You just hired a new employee, great news! Luckily you have an easy onboarding process to get them access to all of the systems that they will need to access… right? If you just had a moment of panic, then keep reading because you're not alone.
Granting access to your databases and servers for a new user can be a painful process if you have to do it in an ad-hoc manner every time. What permissions will they need? Do they just need to log in for a one-time query, or will they need persistent access? By standardizing on a set of roles and the permissions that they should receive, you can simplify the steps involved and eliminate a lot of wasted time trying to dial in to the right mix of access and control.
Provisioning an account for an employee or team member should be simple, and frictionless, and it should ideally tie into the identity system that your company is already using, whether that is a variation of Active Directory, or the perennial favorite OpenLDAP. If this can be self-service, that's even better!
At some point you will also need to deal with deprovisioning. This could be due to the individual in question moving to a new position or a new company, or it could simply be that their account is compromised and you need to protect your systems. If your provisioning process involves creating a set of credentials on each database and SSH server that you manage, whether manually or via tools such as Ansible or SaltStack, then this will be much more involved.
Why does it matter?
In a word, productivity. By ensuring that your users are able to get set up quickly and easily then you are removing barriers to their productivity. When running a critical analysis, or diagnosing a problem on one of your servers requires filing a ticket for access, and then waiting for an administrator to execute on it, that is wasted time and wasted effort.
How To Automate Provisioning
There are a number of ways that you can provision a user in an automated or self-service fashion. The real challenge lies in keeping track of who those credentials apply to and how long they are valid for. This is of particular importance when deprovisioning the user's account.
The first pass of automating user provisioning will often be in the form of shell scripts or a module in your configuration management tool of choice. The real difficulty occurs in the handoff of credentials from administrator to user. There are tools such as Keybase, Magic Wormhole, or the recently released Firefox Send but they all still require some measure of coordination between the user requesting access and the administrator providing the credentials. There is also no oversight of what anyone does with those credentials once they have been delivered.
The next option is to perform the provisioning automatically by leveraging your existing identity platform. In the case of LDAP or Active Directory that typically involves deploying and configuring an agent that integrates with your server's authentication system. This is convenient and easy once it is set up, but getting it configured and maintaining it across your entire infrastructure can be a challenging and time-consuming endeavor.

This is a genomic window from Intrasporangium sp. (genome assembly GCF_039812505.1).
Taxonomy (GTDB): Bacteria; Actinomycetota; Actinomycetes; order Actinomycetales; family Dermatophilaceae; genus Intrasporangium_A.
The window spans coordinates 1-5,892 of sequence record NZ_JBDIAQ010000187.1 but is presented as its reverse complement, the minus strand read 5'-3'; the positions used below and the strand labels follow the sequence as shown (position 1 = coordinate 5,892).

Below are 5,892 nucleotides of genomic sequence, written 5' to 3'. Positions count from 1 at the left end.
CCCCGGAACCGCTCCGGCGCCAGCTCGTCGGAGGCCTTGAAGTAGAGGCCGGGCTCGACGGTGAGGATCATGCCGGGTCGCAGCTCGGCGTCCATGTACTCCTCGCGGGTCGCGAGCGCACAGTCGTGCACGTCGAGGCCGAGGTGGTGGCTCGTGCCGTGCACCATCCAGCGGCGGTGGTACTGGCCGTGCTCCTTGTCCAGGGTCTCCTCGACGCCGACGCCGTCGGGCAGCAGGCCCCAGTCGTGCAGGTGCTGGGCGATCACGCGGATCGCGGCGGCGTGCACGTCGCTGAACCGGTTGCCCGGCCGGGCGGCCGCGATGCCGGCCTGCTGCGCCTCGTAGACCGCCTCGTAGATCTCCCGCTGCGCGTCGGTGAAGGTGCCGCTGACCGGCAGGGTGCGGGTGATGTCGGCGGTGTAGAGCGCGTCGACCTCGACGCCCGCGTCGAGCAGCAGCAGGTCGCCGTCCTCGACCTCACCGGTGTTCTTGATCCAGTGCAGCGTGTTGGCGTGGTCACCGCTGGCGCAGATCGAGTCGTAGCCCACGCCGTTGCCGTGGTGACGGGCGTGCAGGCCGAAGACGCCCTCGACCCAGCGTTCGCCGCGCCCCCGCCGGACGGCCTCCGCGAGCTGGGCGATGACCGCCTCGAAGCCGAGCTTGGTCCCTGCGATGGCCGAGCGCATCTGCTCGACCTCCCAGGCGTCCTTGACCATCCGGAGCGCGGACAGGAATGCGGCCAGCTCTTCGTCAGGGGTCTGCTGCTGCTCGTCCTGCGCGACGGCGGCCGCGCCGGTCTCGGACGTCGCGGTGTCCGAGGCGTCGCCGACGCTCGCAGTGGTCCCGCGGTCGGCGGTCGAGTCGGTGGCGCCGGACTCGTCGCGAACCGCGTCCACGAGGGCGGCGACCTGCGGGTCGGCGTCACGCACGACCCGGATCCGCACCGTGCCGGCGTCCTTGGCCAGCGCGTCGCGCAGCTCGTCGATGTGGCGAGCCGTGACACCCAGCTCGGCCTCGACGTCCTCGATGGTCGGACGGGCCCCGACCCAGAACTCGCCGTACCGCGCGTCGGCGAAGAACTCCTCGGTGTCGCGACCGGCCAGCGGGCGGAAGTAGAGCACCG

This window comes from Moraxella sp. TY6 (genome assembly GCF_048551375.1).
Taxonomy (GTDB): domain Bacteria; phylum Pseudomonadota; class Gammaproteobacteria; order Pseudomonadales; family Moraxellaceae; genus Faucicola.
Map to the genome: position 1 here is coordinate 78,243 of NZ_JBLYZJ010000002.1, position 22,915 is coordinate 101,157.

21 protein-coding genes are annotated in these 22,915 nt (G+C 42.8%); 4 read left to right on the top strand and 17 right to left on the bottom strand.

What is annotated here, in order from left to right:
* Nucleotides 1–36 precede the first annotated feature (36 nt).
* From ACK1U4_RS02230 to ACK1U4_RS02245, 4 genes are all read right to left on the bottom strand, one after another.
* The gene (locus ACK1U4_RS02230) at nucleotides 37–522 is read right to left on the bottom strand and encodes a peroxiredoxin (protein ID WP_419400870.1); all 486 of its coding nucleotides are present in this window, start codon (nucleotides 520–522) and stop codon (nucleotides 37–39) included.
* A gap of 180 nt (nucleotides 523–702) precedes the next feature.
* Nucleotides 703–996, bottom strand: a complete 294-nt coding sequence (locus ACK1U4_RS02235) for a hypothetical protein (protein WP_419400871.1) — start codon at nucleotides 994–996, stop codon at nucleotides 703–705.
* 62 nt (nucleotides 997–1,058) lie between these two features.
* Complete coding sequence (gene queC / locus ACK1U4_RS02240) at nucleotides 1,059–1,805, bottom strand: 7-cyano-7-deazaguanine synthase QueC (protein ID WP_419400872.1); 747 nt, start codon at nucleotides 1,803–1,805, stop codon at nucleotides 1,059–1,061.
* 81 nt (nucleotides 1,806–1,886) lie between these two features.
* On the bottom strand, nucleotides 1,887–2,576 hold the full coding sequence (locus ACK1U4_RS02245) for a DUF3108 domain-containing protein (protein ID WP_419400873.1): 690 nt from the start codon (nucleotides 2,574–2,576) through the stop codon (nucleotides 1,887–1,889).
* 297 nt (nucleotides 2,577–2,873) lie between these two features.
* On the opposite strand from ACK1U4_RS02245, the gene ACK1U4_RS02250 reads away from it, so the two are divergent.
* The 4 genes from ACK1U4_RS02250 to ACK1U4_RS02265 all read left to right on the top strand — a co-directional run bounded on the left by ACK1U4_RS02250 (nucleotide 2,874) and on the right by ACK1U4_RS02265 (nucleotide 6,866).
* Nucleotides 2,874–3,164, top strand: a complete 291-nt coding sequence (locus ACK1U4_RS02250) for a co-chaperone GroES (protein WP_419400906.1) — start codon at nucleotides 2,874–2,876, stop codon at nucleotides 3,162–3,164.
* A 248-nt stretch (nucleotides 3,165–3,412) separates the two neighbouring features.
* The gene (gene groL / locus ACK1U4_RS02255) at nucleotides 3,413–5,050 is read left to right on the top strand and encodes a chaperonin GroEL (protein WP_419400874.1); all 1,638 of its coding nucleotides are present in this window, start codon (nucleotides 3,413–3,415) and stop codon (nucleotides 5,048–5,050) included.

How We Do It
The way that we have approached this problem in strongDM is to push the complexity of creating and managing accounts into the proxy layer, thereby reducing the surface area of the problem. Rather than forcing you to integrate your identity service into each system that you manage, strongDM speaks every native database & server protocol and gives you one place to manage access and authorization.
From a user's perspective, in order to query a database, ssh or RDP to a server, they log into strongDM using their existing SSO. strongDM acts as a local proxy, assigning a port to each database or server and then intelligently routing the session (see screenshot below). Users no longer need to keep track of individual database credentials or key pairs.
You can onboard new hires through your SSO, through strongDM or CLI automation to provision a new user and assign them to roles that inherit all appropriate database & server permissions.
You may use the sdm admin users add --template > import.json command to get a JSON template to modify for later import.
Here’s an example JSON for adding two users. Each user must have a unique email.
Once you have created your JSON, you can easily import it into strongDM.
sdm admin users add --file import.json
From an administrator's perspective, there is only one integration that needs to happen for each server or database, rather than a multitude. Once the strongDM gateway has been configured, their job is done. Provisioning and deprovisioning of users is a much simpler process. Simply provision a new hire in your existing SSO, direct them to install the strongDM client and you’re done. That account can live directly in strongDM if you don't have a company directory, or they can delegate to the single sign on platform that your company uses everywhere else.
If you want to learn more about how to use strongDM for building a push-button provisioning process, simply sign up for a free-trial and get started in minutes.